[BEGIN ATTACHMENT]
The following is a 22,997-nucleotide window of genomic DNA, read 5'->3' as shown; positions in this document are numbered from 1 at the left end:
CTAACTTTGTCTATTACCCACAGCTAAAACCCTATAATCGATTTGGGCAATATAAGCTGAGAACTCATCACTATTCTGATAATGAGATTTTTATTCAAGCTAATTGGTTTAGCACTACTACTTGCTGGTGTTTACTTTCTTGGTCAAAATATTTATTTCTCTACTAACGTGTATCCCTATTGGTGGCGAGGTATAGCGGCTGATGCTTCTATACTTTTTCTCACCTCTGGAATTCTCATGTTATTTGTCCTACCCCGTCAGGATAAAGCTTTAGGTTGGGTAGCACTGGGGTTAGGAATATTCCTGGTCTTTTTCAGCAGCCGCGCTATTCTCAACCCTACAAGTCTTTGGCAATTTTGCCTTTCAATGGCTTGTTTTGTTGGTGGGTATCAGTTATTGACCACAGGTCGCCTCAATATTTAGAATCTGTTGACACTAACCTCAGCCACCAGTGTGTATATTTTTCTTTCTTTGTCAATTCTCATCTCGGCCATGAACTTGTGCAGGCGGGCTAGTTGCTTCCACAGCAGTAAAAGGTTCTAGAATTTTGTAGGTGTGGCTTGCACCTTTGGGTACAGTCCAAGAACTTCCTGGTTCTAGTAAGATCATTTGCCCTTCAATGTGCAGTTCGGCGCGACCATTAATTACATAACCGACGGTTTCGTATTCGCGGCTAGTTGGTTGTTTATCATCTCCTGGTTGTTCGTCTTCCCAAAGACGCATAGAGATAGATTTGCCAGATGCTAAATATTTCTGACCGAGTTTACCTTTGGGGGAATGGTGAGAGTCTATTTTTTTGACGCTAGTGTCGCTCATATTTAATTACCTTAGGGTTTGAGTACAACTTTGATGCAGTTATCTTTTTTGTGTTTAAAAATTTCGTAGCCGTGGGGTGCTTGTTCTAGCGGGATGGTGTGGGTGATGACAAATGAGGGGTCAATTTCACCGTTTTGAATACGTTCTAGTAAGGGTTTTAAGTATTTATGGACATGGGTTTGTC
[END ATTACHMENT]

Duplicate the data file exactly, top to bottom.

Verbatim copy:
The following is a 22,997-nucleotide window of genomic DNA, read 5'->3' as shown; positions in this document are numbered from 1 at the left end:
CTAACTTTGTCTATTACCCACAGCTAAAACCCTATAATCGATTTGGGCAATATAAGCTGAGAACTCATCACTATTCTGATAATGAGATTTTTATTCAAGCTAATTGGTTTAGCACTACTACTTGCTGGTGTTTACTTTCTTGGTCAAAATATTTATTTCTCTACTAACGTGTATCCCTATTGGTGGCGAGGTATAGCGGCTGATGCTTCTATACTTTTTCTCACCTCTGGAATTCTCATGTTATTTGTCCTACCCCGTCAGGATAAAGCTTTAGGTTGGGTAGCACTGGGGTTAGGAATATTCCTGGTCTTTTTCAGCAGCCGCGCTATTCTCAACCCTACAAGTCTTTGGCAATTTTGCCTTTCAATGGCTTGTTTTGTTGGTGGGTATCAGTTATTGACCACAGGTCGCCTCAATATTTAGAATCTGTTGACACTAACCTCAGCCACCAGTGTGTATATTTTTCTTTCTTTGTCAATTCTCATCTCGGCCATGAACTTGTGCAGGCGGGCTAGTTGCTTCCACAGCAGTAAAAGGTTCTAGAATTTTGTAGGTGTGGCTTGCACCTTTGGGTACAGTCCAAGAACTTCCTGGTTCTAGTAAGATCATTTGCCCTTCAATGTGCAGTTCGGCGCGACCATTAATTACATAACCGACGGTTTCGTATTCGCGGCTAGTTGGTTGTTTATCATCTCCTGGTTGTTCGTCTTCCCAAAGACGCATAGAGATAGATTTGCCAGATGCTAAATATTTCTGACCGAGTTTACCTTTGGGGGAATGGTGAGAGTCTATTTTTTTGACGCTAGTGTCGCTCATATTTAATTACCTTAGGGTTTGAGTACAACTTTGATGCAGTTATCTTTTTTGTGTTTAAAAATTTCGTAGCCGTGGGGTGCTTGTTCTAGCGGGATGGTGTGGGTGATGACAAATGAGGGGTCAATTTCACCGTTTTGAATACGTTCTAGTAAGGGTTTTAAGTATTTATGGACATGGGTTTGTC